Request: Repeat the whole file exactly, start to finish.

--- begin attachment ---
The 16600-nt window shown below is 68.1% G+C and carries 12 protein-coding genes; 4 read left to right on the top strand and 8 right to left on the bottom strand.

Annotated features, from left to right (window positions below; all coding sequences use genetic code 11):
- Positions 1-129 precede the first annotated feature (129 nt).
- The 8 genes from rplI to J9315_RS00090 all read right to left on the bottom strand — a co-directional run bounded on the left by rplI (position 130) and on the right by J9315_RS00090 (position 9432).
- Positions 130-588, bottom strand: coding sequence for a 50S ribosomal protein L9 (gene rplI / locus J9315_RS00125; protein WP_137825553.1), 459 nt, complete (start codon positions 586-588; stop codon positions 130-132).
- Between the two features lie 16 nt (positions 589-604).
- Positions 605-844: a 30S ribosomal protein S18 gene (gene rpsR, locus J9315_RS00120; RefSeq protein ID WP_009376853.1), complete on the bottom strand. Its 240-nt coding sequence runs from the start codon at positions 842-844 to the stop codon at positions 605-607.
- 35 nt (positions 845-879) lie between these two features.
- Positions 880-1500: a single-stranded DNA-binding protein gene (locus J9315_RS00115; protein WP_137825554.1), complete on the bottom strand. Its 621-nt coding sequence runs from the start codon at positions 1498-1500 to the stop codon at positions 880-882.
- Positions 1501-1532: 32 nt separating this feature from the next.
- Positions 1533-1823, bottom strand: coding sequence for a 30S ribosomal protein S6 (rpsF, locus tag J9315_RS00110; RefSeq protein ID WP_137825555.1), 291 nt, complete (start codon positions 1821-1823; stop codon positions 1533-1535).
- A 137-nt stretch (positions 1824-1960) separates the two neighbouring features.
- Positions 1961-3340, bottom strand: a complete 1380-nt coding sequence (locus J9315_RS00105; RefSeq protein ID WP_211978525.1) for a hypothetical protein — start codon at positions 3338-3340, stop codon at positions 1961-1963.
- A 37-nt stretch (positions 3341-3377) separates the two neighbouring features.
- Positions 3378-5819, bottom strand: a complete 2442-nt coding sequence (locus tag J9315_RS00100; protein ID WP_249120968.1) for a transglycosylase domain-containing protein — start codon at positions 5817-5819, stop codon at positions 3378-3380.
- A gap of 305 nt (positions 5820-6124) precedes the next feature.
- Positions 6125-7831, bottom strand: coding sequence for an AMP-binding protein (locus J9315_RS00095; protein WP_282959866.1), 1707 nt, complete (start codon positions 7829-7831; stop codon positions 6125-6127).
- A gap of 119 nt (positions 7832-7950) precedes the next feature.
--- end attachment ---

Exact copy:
The 16600-nt window shown below is 68.1% G+C and carries 12 protein-coding genes; 4 read left to right on the top strand and 8 right to left on the bottom strand.

Annotated features, from left to right (window positions below; all coding sequences use genetic code 11):
- Positions 1-129 precede the first annotated feature (129 nt).
- The 8 genes from rplI to J9315_RS00090 all read right to left on the bottom strand — a co-directional run bounded on the left by rplI (position 130) and on the right by J9315_RS00090 (position 9432).
- Positions 130-588, bottom strand: coding sequence for a 50S ribosomal protein L9 (gene rplI / locus J9315_RS00125; protein WP_137825553.1), 459 nt, complete (start codon positions 586-588; stop codon positions 130-132).
- Between the two features lie 16 nt (positions 589-604).
- Positions 605-844: a 30S ribosomal protein S18 gene (gene rpsR, locus J9315_RS00120; RefSeq protein ID WP_009376853.1), complete on the bottom strand. Its 240-nt coding sequence runs from the start codon at positions 842-844 to the stop codon at positions 605-607.
- 35 nt (positions 845-879) lie between these two features.
- Positions 880-1500: a single-stranded DNA-binding protein gene (locus J9315_RS00115; protein WP_137825554.1), complete on the bottom strand. Its 621-nt coding sequence runs from the start codon at positions 1498-1500 to the stop codon at positions 880-882.
- Positions 1501-1532: 32 nt separating this feature from the next.
- Positions 1533-1823, bottom strand: coding sequence for a 30S ribosomal protein S6 (rpsF, locus tag J9315_RS00110; RefSeq protein ID WP_137825555.1), 291 nt, complete (start codon positions 1821-1823; stop codon positions 1533-1535).
- A 137-nt stretch (positions 1824-1960) separates the two neighbouring features.
- Positions 1961-3340, bottom strand: a complete 1380-nt coding sequence (locus J9315_RS00105; RefSeq protein ID WP_211978525.1) for a hypothetical protein — start codon at positions 3338-3340, stop codon at positions 1961-1963.
- A 37-nt stretch (positions 3341-3377) separates the two neighbouring features.
- Positions 3378-5819, bottom strand: a complete 2442-nt coding sequence (locus tag J9315_RS00100; protein ID WP_249120968.1) for a transglycosylase domain-containing protein — start codon at positions 5817-5819, stop codon at positions 3378-3380.
- A gap of 305 nt (positions 5820-6124) precedes the next feature.
- Positions 6125-7831, bottom strand: coding sequence for an AMP-binding protein (locus J9315_RS00095; protein WP_282959866.1), 1707 nt, complete (start codon positions 7829-7831; stop codon positions 6125-6127).
- A gap of 119 nt (positions 7832-7950) precedes the next feature.